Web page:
Growing up, my dad regularly told me the story of how I came to be a part of my family. He painted such a vivid picture of the first time my parents met me (I was adopted at 2) that it felt like his memory was my memory. I remember hearing how the first morning in South Carolina, he woke up to my big toddler eyes staring at him, and the walk he took me on while my mom filled out paperwork. I’ve heard the story a million times, but no matter what, when he started telling it, I wanted to hear it. Last summer, at a family reunion, he was telling the story of how our family came to be, starting from the first time he met my mom, right up to current day, as a bedtime story for my nieces. It was late and I was exhausted but I stayed up because I knew eventually he would get to my story. As always, and with the same excitement and loads of detail, he told my story.
I didn’t know that would be the last time I would hear my dad tell me my story. He passed away in February. I always thought I was a little self-obsessed loving that story so much, but looking back I think him repeatedly telling the story was one of the most validating things in my life. Like he was reassuring me that he was happy to be my dad. It was something relatively small that he could do to make me feel like I was still very much wanted and like I fit just perfectly into my family.
In the months since he’s been gone, I’ve spent a lot of time thinking of him and how best to honor his memory in my own little family. I have a toddler who is too young to really remember much about her grandpa and am now expecting another baby girl that will never get to know him. At first, I felt like I needed to do something big, but the more I looked back on the time I had with my dad I think the best way to honor him and to have him close by is to stop and enjoy the little.
What I mean by that is, I’m not sure if the memories of my dad that I hold dearest are the memories he had planned or thought that I would remember.
We had lots of fun toys growing up – we spent summers boating and winter on snowmobiles. My parents planned fun outings and trips for my siblings and me and they were always a blast. I, of course, have fun and fond memories of these big experiences, but now that my dad isn’t here, I tend to recall the little moments. I remember the trips to Carden’s Car Wash or to hardware stores when dad let me pick a treat that we shared while we chatted on the drive home. I remember the time spent singing Barry Manilow’s greatest hits around our piano. I think about playing games on the trampoline, dad whistling police sirens just about every time we got in the car, and hearing dad’s whistle across the neighborhood signaling it was time to come home.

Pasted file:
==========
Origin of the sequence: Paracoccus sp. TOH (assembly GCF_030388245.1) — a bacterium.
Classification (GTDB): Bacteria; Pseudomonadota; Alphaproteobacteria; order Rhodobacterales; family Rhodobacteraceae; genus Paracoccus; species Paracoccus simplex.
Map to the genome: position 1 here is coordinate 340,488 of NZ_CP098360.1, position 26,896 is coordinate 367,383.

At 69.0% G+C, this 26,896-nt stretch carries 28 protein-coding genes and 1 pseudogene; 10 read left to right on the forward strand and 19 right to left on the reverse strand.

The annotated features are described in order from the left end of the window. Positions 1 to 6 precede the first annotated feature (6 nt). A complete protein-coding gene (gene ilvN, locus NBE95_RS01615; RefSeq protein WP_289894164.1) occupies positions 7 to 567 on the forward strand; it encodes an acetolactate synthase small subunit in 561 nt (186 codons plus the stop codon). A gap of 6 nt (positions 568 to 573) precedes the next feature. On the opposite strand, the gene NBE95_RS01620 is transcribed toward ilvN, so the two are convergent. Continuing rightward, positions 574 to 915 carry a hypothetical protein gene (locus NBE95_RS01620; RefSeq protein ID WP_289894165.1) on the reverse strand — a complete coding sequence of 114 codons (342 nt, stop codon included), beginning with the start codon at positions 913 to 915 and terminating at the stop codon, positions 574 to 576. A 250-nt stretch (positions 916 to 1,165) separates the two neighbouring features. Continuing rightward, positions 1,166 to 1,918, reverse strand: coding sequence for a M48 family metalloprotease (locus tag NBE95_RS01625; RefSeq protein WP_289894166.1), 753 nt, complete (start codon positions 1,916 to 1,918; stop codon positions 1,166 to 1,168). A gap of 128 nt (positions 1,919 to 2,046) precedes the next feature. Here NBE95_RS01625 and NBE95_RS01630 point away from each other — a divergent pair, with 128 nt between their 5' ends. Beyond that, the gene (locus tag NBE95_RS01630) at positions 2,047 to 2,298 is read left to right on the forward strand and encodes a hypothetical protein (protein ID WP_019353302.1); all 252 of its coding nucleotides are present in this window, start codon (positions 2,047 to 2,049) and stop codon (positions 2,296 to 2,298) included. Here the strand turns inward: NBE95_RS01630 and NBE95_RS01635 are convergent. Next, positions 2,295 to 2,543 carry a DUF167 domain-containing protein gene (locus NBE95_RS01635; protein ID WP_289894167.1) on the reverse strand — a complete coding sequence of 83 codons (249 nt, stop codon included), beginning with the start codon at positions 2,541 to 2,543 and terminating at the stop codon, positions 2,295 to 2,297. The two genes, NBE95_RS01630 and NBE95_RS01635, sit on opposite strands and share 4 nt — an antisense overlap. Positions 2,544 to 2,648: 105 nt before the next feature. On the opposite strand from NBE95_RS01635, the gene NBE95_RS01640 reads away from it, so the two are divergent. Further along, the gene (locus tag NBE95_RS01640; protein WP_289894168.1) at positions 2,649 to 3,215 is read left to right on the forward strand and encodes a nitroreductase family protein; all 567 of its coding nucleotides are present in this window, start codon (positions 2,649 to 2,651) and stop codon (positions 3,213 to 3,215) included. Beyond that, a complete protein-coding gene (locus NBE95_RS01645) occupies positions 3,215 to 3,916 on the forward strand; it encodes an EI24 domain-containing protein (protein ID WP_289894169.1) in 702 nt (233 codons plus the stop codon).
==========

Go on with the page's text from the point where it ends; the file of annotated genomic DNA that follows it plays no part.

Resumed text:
Like I said, I’m not sure my dad anticipated me clinging to those seemingly small moments, but oh how I cling. Losing my dad taught me such a valuable parenting lesson. It’s made me realize that maybe I’m trying too hard to give my daughter (and soon her sister) big experiences when what they need and want is just a moment of my time. Don’t get me wrong, I will still plan fun events and trips for my kids, and my girls will have fun and build memories and relationships from those. But if nothing else, I am reminded to slow down and enjoy the dance parties in the kitchen, and sharing cookies from local soda shops, the mornings spent curled up on the couch reading mountains of books, and the evenings spent on the trampoline as a family.